Germany’s Merkel sees tough G7 talks, warns on trade issues
BERLIN (AP) — German Chancellor Angela Merkel on Wednesday predicted difficult talks at the Group of Seven summit, warning that there is “no sense in papering over divisions” on issues such as trade.
The group of Western powers meets in Canada on Friday and Saturday amid growing tensions between the U.S. and its allies after Washington announced its withdrawal from the Paris climate accord and the Iran nuclear agreement, and slapped steel and aluminum tariffs on its traditional partners.
“It is apparent that we have a serious problem with multilateral agreements here, and so there will be contentious discussions,” Merkel said as she addressed her first question time in the German parliament, a format introduced by the governing coalition that took office in March.
She said Germany will work at least to preserve what was agreed on at last year’s G-7 and Group of 20 summits on trade and climate.
“I will go in with good will,” Merkel said.
She added, however, that “we must not keep watering down” previous summit conclusions committing the G-7 countries to fair multilateral trade and rejecting protectionism.
“There must not be a compromise simply for the sake of a compromise,” she said. If an acceptable agreement can’t be reached, a “chairman’s summary” by the Canadian hosts “is perhaps a more honest path — there is no sense in papering over divisions at will.”
Merkel said she will try to discuss problems such as Iran and tariffs with President Donald Trump.
Merkel was asked by lawmakers from the nationalist Alternative for Germany, or AfD, and hard-left Left Party whether it wouldn’t make sense to talk more with Russia. AfD lawmaker Michael Espendiller asked whether the G-8 format including Russia, which was thrown out after Moscow’s annexation of Crimea from Ukraine, should be revived.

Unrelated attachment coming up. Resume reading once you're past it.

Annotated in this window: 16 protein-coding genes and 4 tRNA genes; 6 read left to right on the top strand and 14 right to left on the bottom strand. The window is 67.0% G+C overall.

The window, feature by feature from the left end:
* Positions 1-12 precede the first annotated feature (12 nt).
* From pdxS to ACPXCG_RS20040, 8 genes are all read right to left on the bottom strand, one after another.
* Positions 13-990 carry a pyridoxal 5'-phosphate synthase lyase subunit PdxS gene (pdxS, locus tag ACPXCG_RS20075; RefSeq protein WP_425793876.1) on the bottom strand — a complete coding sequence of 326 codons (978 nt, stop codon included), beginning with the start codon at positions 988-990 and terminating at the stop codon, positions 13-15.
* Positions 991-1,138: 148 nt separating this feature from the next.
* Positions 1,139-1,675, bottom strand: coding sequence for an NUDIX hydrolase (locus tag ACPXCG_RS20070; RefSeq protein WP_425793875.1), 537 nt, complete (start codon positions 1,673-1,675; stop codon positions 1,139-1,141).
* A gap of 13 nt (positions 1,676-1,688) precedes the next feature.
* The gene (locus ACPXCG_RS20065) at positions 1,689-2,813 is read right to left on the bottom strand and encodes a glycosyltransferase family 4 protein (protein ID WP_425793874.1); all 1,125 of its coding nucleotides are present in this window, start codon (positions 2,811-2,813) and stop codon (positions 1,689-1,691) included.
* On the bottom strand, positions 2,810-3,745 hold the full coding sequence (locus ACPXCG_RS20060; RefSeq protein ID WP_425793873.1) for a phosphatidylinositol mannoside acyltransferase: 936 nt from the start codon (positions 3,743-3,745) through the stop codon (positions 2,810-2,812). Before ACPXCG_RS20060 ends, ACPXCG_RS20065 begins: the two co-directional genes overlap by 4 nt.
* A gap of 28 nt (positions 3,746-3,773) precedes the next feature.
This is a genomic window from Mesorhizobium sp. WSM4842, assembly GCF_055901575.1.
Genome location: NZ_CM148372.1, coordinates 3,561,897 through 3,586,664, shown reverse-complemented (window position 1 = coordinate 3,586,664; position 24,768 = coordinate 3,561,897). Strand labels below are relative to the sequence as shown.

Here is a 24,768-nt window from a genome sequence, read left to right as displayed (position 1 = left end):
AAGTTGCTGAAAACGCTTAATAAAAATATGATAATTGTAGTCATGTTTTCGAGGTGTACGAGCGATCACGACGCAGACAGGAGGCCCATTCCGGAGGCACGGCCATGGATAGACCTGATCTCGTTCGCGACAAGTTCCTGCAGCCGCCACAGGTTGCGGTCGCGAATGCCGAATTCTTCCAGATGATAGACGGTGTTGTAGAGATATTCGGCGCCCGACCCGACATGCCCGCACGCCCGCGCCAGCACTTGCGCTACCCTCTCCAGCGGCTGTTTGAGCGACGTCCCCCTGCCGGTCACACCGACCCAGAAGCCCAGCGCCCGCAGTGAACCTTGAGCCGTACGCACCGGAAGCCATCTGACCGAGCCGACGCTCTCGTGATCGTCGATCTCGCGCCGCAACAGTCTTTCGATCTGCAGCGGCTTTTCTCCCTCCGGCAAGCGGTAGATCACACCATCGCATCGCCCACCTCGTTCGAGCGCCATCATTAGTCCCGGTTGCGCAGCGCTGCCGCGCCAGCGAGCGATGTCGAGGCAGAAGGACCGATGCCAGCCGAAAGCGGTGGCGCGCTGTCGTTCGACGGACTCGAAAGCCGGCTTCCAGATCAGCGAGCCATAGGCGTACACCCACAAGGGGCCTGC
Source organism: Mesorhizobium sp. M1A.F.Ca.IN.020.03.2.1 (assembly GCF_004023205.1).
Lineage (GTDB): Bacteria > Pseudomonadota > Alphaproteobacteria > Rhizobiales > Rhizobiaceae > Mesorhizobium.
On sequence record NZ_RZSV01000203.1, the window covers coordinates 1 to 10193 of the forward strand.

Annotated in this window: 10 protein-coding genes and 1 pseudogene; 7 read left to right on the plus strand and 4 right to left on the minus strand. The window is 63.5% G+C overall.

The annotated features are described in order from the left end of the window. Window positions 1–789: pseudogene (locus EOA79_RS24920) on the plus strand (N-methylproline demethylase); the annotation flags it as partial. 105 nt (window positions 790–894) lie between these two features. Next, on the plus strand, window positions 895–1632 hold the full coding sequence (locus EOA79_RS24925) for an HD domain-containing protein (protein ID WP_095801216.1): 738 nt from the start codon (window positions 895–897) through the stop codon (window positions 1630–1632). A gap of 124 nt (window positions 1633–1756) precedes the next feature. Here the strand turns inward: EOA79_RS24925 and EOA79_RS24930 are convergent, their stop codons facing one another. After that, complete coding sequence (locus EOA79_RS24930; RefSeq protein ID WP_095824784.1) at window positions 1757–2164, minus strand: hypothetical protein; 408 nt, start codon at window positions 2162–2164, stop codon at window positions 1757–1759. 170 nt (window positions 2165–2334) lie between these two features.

Merkel responded that the G-7 is defined by its members’ respect of international law and Russia’s annexation of Crimea in 2014 was a “flagrant breach” of that. She said Russia’s removal was “unavoidable.”
She also noted that Germany has sought to keep in frequent contact with Russia, but said “a format that is explicitly based on respecting international law is not viable for Russia at present.”
German chancellors haven’t previously interacted directly with lawmakers in the same way British prime ministers do at their weekly question time.
Merkel will now face questions three times a year, though some opposition lawmakers say the format is too inflexible.
At Wednesday’s roughly one-hour session, questions and answers were kept to a maximum of a minute each, with no follow-up questions, and the calm but concentrated atmosphere was far from the lively question time in London.
There were few personal attacks during the session, which addressed issues ranging from diesel emissions to the number of women in parliament.
AfD, however, sought to assail Merkel over the influx of more than a million migrants to Germany in 2015 and 2016. Lawmaker Gottfried Curio accused the chancellor of being responsible for “the import of Islamists” and “endless human suffering at the hands of rapists and murderers.”
“When will you resign?” he asked.
Merkel calmly replied that “in an exceptional humanitarian situation, Germany behaved very responsibly.”
Quizzed by the pro-business Free Democrats about plans for a European Monetary Fund that would lend money to struggling eurozone nations, Merkel said she sees “no watering-down in the culture” of Germany’s policy that help will always come with strings attached.
“It’s over,” a smiling Merkel said as speaker Wolfgang Schaeuble ended the session. But “I’ll come back.”